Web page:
On lots of steroids now so roid rage comes next.
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Husband has ESRD with Type I Diabetes -Insulin Dependent.
I was his carepartner for home hemodialysis using Nxstage December 2013-July 2016.
He went back to doing in-center July 2016.
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« Reply #14 on: June 27, 2019, 04:25:09 AM »

Oh, P.T. I'm soo sorry about your predicament.  I hope it resolves soon. I'm in a pretty bad place myself, so I have a lot of empathy for what you are going through.  Take  good care.

I think your story points to the potential dangers of being a caregiver-- all the focus is on the "patient" and the heath of the caregiver can be overlooked and can brew un-noticed.  Be careful, everyone.
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Diagnosed with Stage 2 ESRD 2009
Pneumonia 11/15
Began Hemo 11/15 @6%
Began PD 1/16 (manual)
Began PD (Cycler) 5/16
iolaire
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« Reply #15 on: June 27, 2019, 05:43:14 AM »

PT best wishes for successful treatments.
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Transplant July 2017 from out of state deceased donor, waited three weeks the creatine to fall into expected range, dialysis December 2013 - July 2017.

Well on dialysis I traveled a lot and posted about international trips in the Dialysis: Traveling Tips and Stories section.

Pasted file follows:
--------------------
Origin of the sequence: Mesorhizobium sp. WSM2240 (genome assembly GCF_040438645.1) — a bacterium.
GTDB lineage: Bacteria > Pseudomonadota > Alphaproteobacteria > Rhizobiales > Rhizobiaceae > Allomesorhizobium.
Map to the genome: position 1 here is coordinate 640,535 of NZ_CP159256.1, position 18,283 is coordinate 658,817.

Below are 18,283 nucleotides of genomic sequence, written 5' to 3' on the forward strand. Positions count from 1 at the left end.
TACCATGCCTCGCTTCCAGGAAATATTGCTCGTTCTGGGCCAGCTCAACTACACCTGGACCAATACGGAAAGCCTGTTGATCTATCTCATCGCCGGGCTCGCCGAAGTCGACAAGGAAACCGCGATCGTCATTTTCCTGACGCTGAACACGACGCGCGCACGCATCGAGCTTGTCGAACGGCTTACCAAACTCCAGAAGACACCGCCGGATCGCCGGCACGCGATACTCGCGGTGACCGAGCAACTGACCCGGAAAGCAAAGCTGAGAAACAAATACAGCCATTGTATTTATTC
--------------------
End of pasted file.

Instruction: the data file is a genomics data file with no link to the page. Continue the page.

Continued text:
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« Reply #16 on: June 27, 2019, 01:00:42 PM »

I have had pulmonary hypertension.  It is not fun.  Mine was caused by low hemoglobin and excess fluid, so it was reversible.  I couldn't walk across a room without losing breath.  It seems like a bunch of things all seem to happen at once.  You had 3 different diagnoses, at the time I was going through it, I had gallstones, pancreatitis, and excessive menstrual bleeding.  These things seem to come in threes.. *L*

A bit of encouragement for you (I hope).  My grandmother had COPD, and lived for 10 years on an oxygen machine.  She probably would have lived another 10 if my grandfather hadn't died suddenly.  She gave up when that happened and died 3 months later.
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Dialysis - Feb 1991-Oct 1992
transplant - Oct 1, 1992- Apr 2001
dialysis - April 2001-May 2001
transplant - May 22, 2001- May 2004
dialysis - May 2004-present
PD - May 2004-Dec 2008
HD - Dec 2008-present
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When all else fails run in circles, shout loudly

« Reply #17 on: June 27, 2019, 01:14:13 PM »

OMG dear PT, an O2 level of 78, I canít imagine. Iím glad youíre home and sleep in bed again though.


Iím sending healing, and anti-flare-up auto immune vibes your way. Keep busy with whatever you want to do honey.


              :cuddle;




Lots and lots of love and strength, Cas
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I started out with nothing and I still have most of it left

1983 high proteinloss in urine, chemo, stroke,coma, dialysis
1984 double nephrectomy